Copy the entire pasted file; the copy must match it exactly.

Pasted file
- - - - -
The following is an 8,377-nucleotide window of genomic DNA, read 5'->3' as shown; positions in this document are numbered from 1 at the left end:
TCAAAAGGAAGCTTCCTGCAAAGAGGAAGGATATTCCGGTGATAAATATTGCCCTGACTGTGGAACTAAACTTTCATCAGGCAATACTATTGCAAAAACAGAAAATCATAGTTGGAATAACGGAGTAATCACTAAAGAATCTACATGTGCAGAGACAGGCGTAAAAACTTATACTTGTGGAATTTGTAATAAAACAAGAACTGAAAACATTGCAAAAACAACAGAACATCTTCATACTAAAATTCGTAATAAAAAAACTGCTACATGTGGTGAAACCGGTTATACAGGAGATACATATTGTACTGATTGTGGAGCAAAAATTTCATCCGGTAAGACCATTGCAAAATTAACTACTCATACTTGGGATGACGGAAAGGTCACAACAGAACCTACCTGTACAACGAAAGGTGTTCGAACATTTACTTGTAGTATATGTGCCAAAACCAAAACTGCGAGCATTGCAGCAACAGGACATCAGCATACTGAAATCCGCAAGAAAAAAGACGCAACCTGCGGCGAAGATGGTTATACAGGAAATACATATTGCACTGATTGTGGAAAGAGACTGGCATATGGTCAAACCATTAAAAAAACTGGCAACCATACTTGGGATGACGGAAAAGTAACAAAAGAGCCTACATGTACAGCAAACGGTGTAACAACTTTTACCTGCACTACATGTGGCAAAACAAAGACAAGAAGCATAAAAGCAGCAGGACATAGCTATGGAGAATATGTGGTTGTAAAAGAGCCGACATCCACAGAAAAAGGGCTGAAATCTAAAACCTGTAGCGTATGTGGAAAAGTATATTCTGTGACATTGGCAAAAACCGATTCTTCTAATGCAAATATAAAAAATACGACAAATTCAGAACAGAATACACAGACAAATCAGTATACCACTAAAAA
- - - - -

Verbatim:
The following is an 8,377-nucleotide window of genomic DNA, read 5'->3' as shown; positions in this document are numbered from 1 at the left end:
TCAAAAGGAAGCTTCCTGCAAAGAGGAAGGATATTCCGGTGATAAATATTGCCCTGACTGTGGAACTAAACTTTCATCAGGCAATACTATTGCAAAAACAGAAAATCATAGTTGGAATAACGGAGTAATCACTAAAGAATCTACATGTGCAGAGACAGGCGTAAAAACTTATACTTGTGGAATTTGTAATAAAACAAGAACTGAAAACATTGCAAAAACAACAGAACATCTTCATACTAAAATTCGTAATAAAAAAACTGCTACATGTGGTGAAACCGGTTATACAGGAGATACATATTGTACTGATTGTGGAGCAAAAATTTCATCCGGTAAGACCATTGCAAAATTAACTACTCATACTTGGGATGACGGAAAGGTCACAACAGAACCTACCTGTACAACGAAAGGTGTTCGAACATTTACTTGTAGTATATGTGCCAAAACCAAAACTGCGAGCATTGCAGCAACAGGACATCAGCATACTGAAATCCGCAAGAAAAAAGACGCAACCTGCGGCGAAGATGGTTATACAGGAAATACATATTGCACTGATTGTGGAAAGAGACTGGCATATGGTCAAACCATTAAAAAAACTGGCAACCATACTTGGGATGACGGAAAAGTAACAAAAGAGCCTACATGTACAGCAAACGGTGTAACAACTTTTACCTGCACTACATGTGGCAAAACAAAGACAAGAAGCATAAAAGCAGCAGGACATAGCTATGGAGAATATGTGGTTGTAAAAGAGCCGACATCCACAGAAAAAGGGCTGAAATCTAAAACCTGTAGCGTATGTGGAAAAGTATATTCTGTGACATTGGCAAAAACCGATTCTTCTAATGCAAATATAAAAAATACGACAAATTCAGAACAGAATACACAGACAAATCAGTATACCACTAAAAA